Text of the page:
Thank you for joining me for the eighth installment of Authoring Arrowheads’s 2020 Author Interview series. For August, I’ll be interviewing an Instagram friend and fellow Contemporary YA author, Shamika Lindsay. Shamika published her first novel, Popularity Rules, in 2019.
On the last Wednesday of each month in 2020, I will be hosting an author for an interview! These authors will range from indie friends I’ve made online to authors in my local area. Be sure to subscribe to never miss an interview!
Meet Shamika Lindsay
Growing up, all she knew was writing. Shamika has often said that writing gave her voice when she was mute. That was true, to some extent. In the written word, Shamika could transport herself to a place where her thoughts created trees and beautiful streams that birthed a number of living creatures. Before the publication of her first novel, Popularity Rules, she had already written (in actual notebooks) a number of books and was thrilled to share them with the persons around her.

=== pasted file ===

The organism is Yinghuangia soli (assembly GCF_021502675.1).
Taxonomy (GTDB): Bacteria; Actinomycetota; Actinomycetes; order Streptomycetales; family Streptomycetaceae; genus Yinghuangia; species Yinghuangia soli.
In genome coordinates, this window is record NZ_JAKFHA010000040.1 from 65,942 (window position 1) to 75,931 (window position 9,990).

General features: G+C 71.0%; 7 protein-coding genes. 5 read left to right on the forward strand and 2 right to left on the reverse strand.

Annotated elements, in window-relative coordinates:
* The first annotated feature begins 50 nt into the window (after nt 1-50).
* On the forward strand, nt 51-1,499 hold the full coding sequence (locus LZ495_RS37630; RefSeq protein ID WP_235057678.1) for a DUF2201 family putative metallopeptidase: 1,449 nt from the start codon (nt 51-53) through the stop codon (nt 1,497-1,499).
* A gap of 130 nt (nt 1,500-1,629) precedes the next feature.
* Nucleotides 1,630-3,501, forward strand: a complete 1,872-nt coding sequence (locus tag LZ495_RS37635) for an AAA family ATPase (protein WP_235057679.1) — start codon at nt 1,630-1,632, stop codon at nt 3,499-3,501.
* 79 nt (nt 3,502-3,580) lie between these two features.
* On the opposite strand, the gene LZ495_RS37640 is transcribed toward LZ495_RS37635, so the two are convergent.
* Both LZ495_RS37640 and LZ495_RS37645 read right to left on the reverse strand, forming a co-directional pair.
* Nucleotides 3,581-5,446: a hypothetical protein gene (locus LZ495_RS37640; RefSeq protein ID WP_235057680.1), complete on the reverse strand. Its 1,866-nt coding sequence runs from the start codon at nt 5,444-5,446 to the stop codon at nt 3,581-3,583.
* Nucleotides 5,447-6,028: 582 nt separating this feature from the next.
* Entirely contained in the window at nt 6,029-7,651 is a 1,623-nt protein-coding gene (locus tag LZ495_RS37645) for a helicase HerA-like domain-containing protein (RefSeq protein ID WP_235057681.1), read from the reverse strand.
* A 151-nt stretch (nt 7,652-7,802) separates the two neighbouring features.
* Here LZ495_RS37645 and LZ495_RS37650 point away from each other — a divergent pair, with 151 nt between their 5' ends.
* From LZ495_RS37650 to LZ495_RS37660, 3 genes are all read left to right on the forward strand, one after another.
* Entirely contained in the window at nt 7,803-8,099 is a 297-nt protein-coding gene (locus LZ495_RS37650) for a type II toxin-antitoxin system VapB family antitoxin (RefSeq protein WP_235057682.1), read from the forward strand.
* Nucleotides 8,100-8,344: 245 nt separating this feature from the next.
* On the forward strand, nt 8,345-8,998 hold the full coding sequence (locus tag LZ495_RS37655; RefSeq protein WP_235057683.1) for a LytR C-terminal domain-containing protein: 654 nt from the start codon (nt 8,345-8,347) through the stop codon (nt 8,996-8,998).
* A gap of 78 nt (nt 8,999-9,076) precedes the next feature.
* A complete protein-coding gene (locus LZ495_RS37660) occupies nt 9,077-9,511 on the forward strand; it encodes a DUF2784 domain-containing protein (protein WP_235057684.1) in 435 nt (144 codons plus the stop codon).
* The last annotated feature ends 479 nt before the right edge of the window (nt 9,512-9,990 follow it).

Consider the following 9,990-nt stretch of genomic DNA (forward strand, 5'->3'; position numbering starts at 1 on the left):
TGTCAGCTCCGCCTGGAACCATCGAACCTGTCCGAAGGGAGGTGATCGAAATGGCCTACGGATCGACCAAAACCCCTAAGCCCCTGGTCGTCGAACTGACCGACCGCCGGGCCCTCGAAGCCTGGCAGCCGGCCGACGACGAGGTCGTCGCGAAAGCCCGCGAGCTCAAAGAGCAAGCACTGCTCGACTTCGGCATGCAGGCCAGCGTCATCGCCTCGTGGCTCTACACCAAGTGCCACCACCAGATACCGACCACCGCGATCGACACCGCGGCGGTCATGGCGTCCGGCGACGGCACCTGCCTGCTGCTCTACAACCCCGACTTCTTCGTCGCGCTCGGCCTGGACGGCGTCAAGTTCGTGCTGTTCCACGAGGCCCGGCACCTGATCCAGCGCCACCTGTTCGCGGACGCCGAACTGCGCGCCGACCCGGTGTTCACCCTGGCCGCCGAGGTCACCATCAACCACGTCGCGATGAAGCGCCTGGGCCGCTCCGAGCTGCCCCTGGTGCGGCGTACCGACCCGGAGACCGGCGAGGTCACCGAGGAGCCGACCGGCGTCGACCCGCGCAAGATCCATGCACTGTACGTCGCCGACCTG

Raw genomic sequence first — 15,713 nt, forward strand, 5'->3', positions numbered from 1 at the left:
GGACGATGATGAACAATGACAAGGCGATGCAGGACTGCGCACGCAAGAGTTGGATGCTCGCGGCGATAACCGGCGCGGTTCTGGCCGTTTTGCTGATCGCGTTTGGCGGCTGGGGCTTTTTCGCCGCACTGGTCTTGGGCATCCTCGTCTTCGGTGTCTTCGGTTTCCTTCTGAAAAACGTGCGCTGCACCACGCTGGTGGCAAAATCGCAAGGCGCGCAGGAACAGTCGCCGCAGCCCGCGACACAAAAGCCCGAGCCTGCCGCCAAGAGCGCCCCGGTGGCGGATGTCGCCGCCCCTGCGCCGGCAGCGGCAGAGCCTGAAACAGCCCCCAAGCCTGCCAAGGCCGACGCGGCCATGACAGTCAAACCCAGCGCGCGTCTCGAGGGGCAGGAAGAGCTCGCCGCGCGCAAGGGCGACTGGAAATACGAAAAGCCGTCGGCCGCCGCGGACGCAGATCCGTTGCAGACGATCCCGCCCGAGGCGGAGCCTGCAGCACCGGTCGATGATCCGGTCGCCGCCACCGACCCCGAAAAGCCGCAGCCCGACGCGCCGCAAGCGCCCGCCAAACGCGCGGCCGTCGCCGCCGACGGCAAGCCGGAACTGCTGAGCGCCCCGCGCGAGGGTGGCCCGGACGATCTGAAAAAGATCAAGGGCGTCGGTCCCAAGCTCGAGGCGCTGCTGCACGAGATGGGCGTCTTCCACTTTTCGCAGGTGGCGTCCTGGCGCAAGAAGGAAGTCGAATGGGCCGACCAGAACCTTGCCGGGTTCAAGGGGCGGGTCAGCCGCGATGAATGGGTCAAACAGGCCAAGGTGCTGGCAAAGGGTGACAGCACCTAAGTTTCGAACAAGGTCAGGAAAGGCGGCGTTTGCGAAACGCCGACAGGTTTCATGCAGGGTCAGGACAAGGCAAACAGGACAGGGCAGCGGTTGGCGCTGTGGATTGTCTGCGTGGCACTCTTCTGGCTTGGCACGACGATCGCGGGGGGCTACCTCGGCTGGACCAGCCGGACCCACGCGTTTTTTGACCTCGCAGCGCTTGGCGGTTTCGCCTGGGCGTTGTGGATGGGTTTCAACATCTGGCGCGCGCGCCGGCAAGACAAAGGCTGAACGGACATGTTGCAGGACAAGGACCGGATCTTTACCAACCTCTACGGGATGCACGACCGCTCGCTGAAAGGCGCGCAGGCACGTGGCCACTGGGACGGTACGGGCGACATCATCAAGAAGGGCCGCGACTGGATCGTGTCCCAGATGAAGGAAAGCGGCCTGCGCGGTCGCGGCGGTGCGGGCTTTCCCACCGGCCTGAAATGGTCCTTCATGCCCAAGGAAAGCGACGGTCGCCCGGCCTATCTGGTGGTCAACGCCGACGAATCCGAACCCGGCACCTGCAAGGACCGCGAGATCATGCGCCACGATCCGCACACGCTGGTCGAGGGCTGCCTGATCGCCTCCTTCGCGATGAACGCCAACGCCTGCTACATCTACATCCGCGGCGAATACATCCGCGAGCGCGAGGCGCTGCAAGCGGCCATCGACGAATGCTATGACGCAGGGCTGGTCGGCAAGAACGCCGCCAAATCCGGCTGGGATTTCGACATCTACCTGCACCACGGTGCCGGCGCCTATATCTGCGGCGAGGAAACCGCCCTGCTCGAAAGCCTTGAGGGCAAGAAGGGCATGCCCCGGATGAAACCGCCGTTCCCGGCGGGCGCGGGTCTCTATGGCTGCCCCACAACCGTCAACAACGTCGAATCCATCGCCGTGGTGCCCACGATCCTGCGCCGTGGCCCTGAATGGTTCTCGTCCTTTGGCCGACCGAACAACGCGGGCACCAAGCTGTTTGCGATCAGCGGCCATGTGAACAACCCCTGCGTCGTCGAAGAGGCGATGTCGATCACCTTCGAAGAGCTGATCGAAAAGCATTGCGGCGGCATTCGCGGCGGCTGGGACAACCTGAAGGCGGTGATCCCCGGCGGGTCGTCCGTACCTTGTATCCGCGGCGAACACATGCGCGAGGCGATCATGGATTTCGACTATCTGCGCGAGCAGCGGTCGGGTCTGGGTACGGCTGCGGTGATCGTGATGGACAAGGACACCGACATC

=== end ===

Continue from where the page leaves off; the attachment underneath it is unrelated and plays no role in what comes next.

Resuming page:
After getting a push to take the plunge into the literary world, she did. Shamika Lindsay hopes to always create a world that transports, transports anyone who needs an escape and a chance to venture into something unknown, sometimes impractical, but always safe.
Follow her on her social media platforms for more details @shamikawrites.
Interview with Shamika Lindsay, author of Popularity Rules
Q1: When did you first realize you love writing?
I love this question, mainly because I’ve never really given it much thought. It has been one of those things where I feel like I’ve done it all my life. But if I think hard enough, it was probably around the fourth grade, I remember vividly wanting to be an author. In fact, a lot of persons would jokingly say they knew that was what I’d be. Little did they know that they were fanning the flames of my passion long before I took it seriously.
Q2: What inspired you to write Popularity Rules?
I started Popularity Rules when I was in high school. This is significant because I had written a lot of books over the course of my high school years. But for some reason this one always stood out to me. Sure, it could be viewed as a passion project but it was a lot more than that. I found it to be insanely easy to write, I didn’t have to dig deep to find plot points as I would previously.